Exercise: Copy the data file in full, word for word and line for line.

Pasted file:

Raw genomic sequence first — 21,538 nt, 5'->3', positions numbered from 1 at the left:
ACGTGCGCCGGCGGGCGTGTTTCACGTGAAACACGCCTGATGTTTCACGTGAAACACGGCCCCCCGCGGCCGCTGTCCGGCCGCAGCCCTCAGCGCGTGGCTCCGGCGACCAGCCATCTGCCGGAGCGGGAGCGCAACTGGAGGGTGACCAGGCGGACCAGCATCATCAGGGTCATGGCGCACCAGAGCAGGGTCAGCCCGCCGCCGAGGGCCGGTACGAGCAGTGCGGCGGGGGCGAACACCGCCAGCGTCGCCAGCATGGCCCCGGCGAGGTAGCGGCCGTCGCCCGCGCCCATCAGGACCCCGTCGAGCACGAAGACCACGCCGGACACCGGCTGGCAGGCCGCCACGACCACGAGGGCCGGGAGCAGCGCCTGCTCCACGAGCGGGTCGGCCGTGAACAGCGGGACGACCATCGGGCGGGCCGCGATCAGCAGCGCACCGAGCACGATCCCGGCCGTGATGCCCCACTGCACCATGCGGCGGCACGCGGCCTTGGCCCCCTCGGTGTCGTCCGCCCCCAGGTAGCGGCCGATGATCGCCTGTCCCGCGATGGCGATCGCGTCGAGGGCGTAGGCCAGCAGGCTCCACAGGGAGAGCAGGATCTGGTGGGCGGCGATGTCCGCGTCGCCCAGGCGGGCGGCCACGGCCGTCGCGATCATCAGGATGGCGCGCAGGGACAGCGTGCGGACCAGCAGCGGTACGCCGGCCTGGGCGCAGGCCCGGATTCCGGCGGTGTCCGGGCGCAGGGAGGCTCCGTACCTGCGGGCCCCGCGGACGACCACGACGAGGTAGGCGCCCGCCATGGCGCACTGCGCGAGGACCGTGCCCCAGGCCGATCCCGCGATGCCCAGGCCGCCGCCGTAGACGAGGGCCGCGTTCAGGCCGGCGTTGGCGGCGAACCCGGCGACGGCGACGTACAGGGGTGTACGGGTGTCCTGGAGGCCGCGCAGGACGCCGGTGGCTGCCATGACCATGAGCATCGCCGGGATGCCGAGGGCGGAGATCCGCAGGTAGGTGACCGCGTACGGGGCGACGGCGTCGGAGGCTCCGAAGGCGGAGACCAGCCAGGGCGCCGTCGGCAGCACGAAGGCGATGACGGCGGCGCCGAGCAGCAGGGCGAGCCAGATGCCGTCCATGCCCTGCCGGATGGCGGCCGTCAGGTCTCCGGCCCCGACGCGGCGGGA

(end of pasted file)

Raw genomic sequence first — 21,538 nt, 5'->3', positions numbered from 1 at the left:
ACGTGCGCCGGCGGGCGTGTTTCACGTGAAACACGCCTGATGTTTCACGTGAAACACGGCCCCCCGCGGCCGCTGTCCGGCCGCAGCCCTCAGCGCGTGGCTCCGGCGACCAGCCATCTGCCGGAGCGGGAGCGCAACTGGAGGGTGACCAGGCGGACCAGCATCATCAGGGTCATGGCGCACCAGAGCAGGGTCAGCCCGCCGCCGAGGGCCGGTACGAGCAGTGCGGCGGGGGCGAACACCGCCAGCGTCGCCAGCATGGCCCCGGCGAGGTAGCGGCCGTCGCCCGCGCCCATCAGGACCCCGTCGAGCACGAAGACCACGCCGGACACCGGCTGGCAGGCCGCCACGACCACGAGGGCCGGGAGCAGCGCCTGCTCCACGAGCGGGTCGGCCGTGAACAGCGGGACGACCATCGGGCGGGCCGCGATCAGCAGCGCACCGAGCACGATCCCGGCCGTGATGCCCCACTGCACCATGCGGCGGCACGCGGCCTTGGCCCCCTCGGTGTCGTCCGCCCCCAGGTAGCGGCCGATGATCGCCTGTCCCGCGATGGCGATCGCGTCGAGGGCGTAGGCCAGCAGGCTCCACAGGGAGAGCAGGATCTGGTGGGCGGCGATGTCCGCGTCGCCCAGGCGGGCGGCCACGGCCGTCGCGATCATCAGGATGGCGCGCAGGGACAGCGTGCGGACCAGCAGCGGTACGCCGGCCTGGGCGCAGGCCCGGATTCCGGCGGTGTCCGGGCGCAGGGAGGCTCCGTACCTGCGGGCCCCGCGGACGACCACGACGAGGTAGGCGCCCGCCATGGCGCACTGCGCGAGGACCGTGCCCCAGGCCGATCCCGCGATGCCCAGGCCGCCGCCGTAGACGAGGGCCGCGTTCAGGCCGGCGTTGGCGGCGAACCCGGCGACGGCGACGTACAGGGGTGTACGGGTGTCCTGGAGGCCGCGCAGGACGCCGGTGGCTGCCATGACCATGAGCATCGCCGGGATGCCGAGGGCGGAGATCCGCAGGTAGGTGACCGCGTACGGGGCGACGGCGTCGGAGGCTCCGAAGGCGGAGACCAGCCAGGGCGCCGTCGGCAGCACGAAGGCGATGACGGCGGCGCCGAGCAGCAGGGCGAGCCAGATGCCGTCCATGCCCTGCCGGATGGCGGCCGTCAGGTCTCCGGCCCCGACGCGGCGGGA